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Spaghetti Westerns
Page 1Page 2Page 3Page 4Page 5    by John Nudge -- page 2 of 5

Soundtrack album artwork for The Good, the Bad and the Ugly.

If Sergio Leone defined the style of the Spaghetti Western, Morricone invented its music. His hoofbeat rythmns, whistling themes, and the use of the human voice as an instrument became the standard for the scores to follow. Morricone's simple, haunting tunes did more than merely fill the gaps between passages of dialogue. They became an audible presence -- punctuating action, accelerating a chase scene, or driving a showdown to its conclusion. This coordination of action and music has prompted some scholars to compare Leone's films to opera.

Listen to excerpts from Ennio Morricone's Western scores.
"Overture" from A Fistful of Dollars
The title song from For a Few Dollars More
The title song from The Good, The Bad and the Ugly
"The Ecstasy of Gold" from The Good, The Bad and the Ugly
"The Trio" from The Good, The Bad and the Ugly
The title song from Once Upon a Time in the West
"Man With a Harmonica" from Once Upon a Time in the West

(All sound clips require a RealAudio player. Download a RealAudio player.)

While many composers sought to copy Morricone, others like Carlo Rustichelli, Angelo Lavagnino, Piero Piccioni and Francesco DeMasi successfully adapted their own unique styles to the films. DeMasi, one of the most prolific of the Spaghetti composers, wrote scores for thirty-five films including Ringo the Lone Rider (1967), Payment in Blood (1968) and Any Gun Can Play (1968). Bruno Nicolai, a close Morricone associate for many years (conducting numerous Morricone scores), composed some of the best Spaghetti Western music with scores for films such as Run, Man, Run (1967) and Adios Sabata (1970). Fans of the genre cite the music as the single most significant element in these films and the soundtrack recordings are highly prized by collectors. In fact, the demand is so great today, many previously unreleased scores are finding their way onto CDs. One only needs to hear Morricone's The Big Gundown, Piccioni's Minnesota Clay, Luis Bacalov's Django, or Stelvio Cipriani's The Stranger Returns to understand why. These are very listenable scores, much like those of Dimitri Tiomkin and Elmer Bernstein.

Franco Nero as the title character in Django.

By 1966, the Spaghetti Western genre had gained full momentum, and major directors and trends emerged. Sergio Corbucci (aka "The Other Sergio," and who had already directed Westerns) made his over-the-top Django, a film which not only helped introduce the revenge motive to Spaghetti Western plots, it raised the violence quotient considerably (causing it to be banned in several markets). Brutality and high body counts became part of the formula causing critics to overlook many outstanding films. Giulio Questi's surrealistic Django Kill! (1967) with Tomas Milian is considered the most brutal of the Spaghettis, as well as the strangest, with humiliation, torture, vampire bats, a crucifiction, and an army of homosexual outlaws.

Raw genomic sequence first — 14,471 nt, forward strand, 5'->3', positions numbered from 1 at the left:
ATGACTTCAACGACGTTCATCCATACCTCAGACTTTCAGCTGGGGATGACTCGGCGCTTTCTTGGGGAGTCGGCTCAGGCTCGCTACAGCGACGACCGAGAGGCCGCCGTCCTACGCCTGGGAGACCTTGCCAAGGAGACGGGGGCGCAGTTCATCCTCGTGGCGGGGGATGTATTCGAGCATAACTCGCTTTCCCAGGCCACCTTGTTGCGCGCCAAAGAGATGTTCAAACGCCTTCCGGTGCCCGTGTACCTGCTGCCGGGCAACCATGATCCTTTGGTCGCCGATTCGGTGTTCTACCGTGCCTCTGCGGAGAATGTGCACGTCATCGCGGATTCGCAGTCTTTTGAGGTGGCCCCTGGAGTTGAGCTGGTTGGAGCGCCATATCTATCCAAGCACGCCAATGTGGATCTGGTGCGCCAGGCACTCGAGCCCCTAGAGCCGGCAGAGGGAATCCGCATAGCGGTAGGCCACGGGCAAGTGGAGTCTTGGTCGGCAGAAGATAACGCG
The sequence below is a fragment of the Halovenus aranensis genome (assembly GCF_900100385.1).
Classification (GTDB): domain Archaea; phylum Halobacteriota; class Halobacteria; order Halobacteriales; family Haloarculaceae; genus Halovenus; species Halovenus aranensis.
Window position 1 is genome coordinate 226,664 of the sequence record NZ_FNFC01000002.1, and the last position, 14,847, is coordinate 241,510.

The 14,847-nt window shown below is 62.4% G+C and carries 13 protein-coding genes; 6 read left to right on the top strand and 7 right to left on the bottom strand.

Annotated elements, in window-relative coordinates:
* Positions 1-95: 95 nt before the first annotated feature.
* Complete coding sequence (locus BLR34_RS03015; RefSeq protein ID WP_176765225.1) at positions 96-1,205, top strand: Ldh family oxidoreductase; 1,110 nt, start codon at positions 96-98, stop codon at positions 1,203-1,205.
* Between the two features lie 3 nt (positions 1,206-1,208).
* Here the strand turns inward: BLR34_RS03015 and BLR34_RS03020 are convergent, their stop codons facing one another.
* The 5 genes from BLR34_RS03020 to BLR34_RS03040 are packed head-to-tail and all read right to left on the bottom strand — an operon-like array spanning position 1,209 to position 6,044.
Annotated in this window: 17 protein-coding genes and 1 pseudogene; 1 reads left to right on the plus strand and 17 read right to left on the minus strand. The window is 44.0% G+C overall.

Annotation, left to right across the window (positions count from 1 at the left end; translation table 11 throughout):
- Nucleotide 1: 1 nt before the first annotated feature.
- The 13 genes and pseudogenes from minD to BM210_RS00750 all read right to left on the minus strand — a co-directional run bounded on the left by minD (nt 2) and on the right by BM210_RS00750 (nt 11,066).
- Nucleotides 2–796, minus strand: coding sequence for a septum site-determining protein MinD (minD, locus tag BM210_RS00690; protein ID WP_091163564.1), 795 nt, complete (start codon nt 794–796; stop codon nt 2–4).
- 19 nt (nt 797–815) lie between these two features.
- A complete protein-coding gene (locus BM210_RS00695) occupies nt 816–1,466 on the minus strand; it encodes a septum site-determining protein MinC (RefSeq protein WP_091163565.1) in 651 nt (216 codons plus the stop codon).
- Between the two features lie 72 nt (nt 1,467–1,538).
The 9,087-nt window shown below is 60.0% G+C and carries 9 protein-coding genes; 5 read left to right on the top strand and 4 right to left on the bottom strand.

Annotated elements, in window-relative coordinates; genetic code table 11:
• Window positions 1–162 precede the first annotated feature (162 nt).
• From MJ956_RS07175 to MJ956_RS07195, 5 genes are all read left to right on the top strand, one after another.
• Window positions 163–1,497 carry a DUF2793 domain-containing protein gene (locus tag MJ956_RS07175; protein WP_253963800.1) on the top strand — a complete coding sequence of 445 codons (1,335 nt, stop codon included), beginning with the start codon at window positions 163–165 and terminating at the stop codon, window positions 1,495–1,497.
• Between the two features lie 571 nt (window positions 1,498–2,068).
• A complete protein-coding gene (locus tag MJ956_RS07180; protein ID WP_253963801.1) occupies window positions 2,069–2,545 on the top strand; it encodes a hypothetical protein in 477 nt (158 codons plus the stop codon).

Django spawned over thirty sequels, though only one of these was official. As with other series characters, like the hero of Duccio Tessari's A Pistol for Ringo and Return of Ringo (both 1965) starring Montgomery Wood, many of these films were re-dubbed or re-titled to cash in on the original films. Gianfranco Parolini's (aka Frank Kramer) Sartana (1968) and Sabata (1969) as well as E. B. Clucher's They Call Me Trinity (1970) all inspired ersatz sequels.

Lee Van Cleef in Return of Sabata.

Politics, mostly of the leftist type, arrived with Sergio Sollima's The Big Gundown (1966) with Lee Van Cleef and Tomas Milian, a film considered to be the best non-Leone Spaghetti Western. Milian plays a Mexican peasant persecuted by the privileged of society. Sollima followed up with two more Westerns starring Tomas Milian -- Face to Face (1967) and Run, Man, Run (1967), the Big Gundown sequel. Damiano Damiani's A Bullet for the General (1966) and Giulio Petroni's Tepepa (1967) reinforced those politics with films set amidst the class struggles of the Mexican Revolution. Sergio Corbucci joined in, making The Great Silence (1967), A Professional Gun (aka The Mercenary) (1968) and Companeros! (1970).

The majority of the Spaghetti Westerns, though, never pretended to be more than simple action films for unsophisticated movie-goers, finding their biggest audiences in the Third World. Enzo Girolami (using the pseudonyms E.G. Rowland and Enzo G. Castellari) specialized in silly but entertaining films such as Payment in Blood and Any Gun Can Play (both 1968). As Thomas Weisser points out, Girolami has the distinction of making one of the worst Spaghettis -- Cipolla Colt (aka Spaghetti Western) (1975) -- and one of the best -- the mystical Keoma (1975). Demofilo Fidani, using various aliases such as Miles Deem, Dick Spitfire and Slim Alone, directed numerous low-budget and low-brow Westerns such as Django and Sartana are Coming....It's the End (1970) and Go Away! Trinity Has Arrived in Eldorado (1972). Other prolific directors include Alfonso Balcazar, Mario Caiano, Giuliano Carmineo (aka Anthony Ascott), Ignacio Iquino, Joaquin and Rafael Romero Marchant, Roberto Montero, and Primo Zeglio.

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Other Western articles in this issue:

The Western Menu Page

The Western: An Overview

The Silent Western as Mythmaker

Spaghetti Westerns

Western Web Links


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